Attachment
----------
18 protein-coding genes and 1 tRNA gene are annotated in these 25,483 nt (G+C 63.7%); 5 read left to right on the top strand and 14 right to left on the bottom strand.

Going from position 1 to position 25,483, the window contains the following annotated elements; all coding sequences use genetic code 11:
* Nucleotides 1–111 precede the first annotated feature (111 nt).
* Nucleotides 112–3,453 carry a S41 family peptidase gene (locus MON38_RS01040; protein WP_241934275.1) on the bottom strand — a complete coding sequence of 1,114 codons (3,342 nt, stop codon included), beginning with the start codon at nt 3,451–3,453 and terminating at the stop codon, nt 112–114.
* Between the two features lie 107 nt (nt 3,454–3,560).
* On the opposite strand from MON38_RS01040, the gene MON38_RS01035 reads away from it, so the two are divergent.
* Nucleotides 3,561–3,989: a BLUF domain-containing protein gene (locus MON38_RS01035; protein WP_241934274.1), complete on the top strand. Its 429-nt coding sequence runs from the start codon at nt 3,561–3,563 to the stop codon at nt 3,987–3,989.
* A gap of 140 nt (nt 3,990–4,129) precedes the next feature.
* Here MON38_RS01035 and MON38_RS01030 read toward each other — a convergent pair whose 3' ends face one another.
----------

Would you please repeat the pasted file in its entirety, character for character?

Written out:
18 protein-coding genes and 1 tRNA gene are annotated in these 25,483 nt (G+C 63.7%); 5 read left to right on the top strand and 14 right to left on the bottom strand.

Going from position 1 to position 25,483, the window contains the following annotated elements; all coding sequences use genetic code 11:
* Nucleotides 1–111 precede the first annotated feature (111 nt).
* Nucleotides 112–3,453 carry a S41 family peptidase gene (locus MON38_RS01040; protein WP_241934275.1) on the bottom strand — a complete coding sequence of 1,114 codons (3,342 nt, stop codon included), beginning with the start codon at nt 3,451–3,453 and terminating at the stop codon, nt 112–114.
* Between the two features lie 107 nt (nt 3,454–3,560).
* On the opposite strand from MON38_RS01040, the gene MON38_RS01035 reads away from it, so the two are divergent.
* Nucleotides 3,561–3,989: a BLUF domain-containing protein gene (locus MON38_RS01035; protein WP_241934274.1), complete on the top strand. Its 429-nt coding sequence runs from the start codon at nt 3,561–3,563 to the stop codon at nt 3,987–3,989.
* A gap of 140 nt (nt 3,990–4,129) precedes the next feature.
* Here MON38_RS01035 and MON38_RS01030 read toward each other — a convergent pair whose 3' ends face one another.